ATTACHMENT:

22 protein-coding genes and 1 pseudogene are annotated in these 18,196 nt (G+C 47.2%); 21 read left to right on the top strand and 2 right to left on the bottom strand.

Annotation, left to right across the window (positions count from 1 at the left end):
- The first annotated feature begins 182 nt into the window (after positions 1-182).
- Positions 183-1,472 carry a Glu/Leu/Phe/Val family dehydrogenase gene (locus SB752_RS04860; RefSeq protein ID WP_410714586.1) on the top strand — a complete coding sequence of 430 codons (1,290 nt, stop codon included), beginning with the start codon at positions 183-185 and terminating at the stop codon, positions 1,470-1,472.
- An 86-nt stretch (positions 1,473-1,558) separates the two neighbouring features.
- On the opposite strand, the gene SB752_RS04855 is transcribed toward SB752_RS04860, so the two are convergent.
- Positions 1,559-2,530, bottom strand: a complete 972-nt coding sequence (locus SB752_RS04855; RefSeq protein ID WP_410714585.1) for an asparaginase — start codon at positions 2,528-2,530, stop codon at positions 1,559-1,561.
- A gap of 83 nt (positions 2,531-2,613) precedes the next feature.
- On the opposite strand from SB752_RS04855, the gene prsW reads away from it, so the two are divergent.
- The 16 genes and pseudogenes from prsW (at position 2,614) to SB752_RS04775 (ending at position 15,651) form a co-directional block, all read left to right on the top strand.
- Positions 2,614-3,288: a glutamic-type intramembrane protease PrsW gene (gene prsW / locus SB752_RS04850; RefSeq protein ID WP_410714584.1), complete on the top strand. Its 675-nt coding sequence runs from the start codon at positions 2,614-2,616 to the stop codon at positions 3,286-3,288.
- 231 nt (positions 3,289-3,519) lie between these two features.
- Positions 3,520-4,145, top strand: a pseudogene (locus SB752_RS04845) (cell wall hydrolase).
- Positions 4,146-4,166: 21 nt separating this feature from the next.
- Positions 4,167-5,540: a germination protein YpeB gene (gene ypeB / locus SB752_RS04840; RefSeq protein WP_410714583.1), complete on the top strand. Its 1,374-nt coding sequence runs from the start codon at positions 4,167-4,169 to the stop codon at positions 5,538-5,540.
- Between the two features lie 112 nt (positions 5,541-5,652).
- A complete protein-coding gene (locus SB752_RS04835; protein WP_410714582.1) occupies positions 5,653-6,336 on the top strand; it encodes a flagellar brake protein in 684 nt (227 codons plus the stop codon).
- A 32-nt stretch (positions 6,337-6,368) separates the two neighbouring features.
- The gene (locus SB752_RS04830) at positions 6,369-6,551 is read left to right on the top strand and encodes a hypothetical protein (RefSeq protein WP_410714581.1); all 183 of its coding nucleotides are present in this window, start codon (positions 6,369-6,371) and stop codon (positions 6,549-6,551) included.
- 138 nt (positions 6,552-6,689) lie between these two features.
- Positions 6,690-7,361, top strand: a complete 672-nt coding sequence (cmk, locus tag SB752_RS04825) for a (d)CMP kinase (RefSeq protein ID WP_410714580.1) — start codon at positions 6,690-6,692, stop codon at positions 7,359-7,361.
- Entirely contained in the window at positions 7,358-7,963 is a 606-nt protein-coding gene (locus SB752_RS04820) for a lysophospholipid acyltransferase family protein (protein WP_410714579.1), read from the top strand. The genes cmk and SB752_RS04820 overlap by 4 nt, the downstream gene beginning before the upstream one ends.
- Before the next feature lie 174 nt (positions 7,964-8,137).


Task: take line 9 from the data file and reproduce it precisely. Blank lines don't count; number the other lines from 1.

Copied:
- On the opposite strand from SB752_RS04855, the gene prsW reads away from it, so the two are divergent.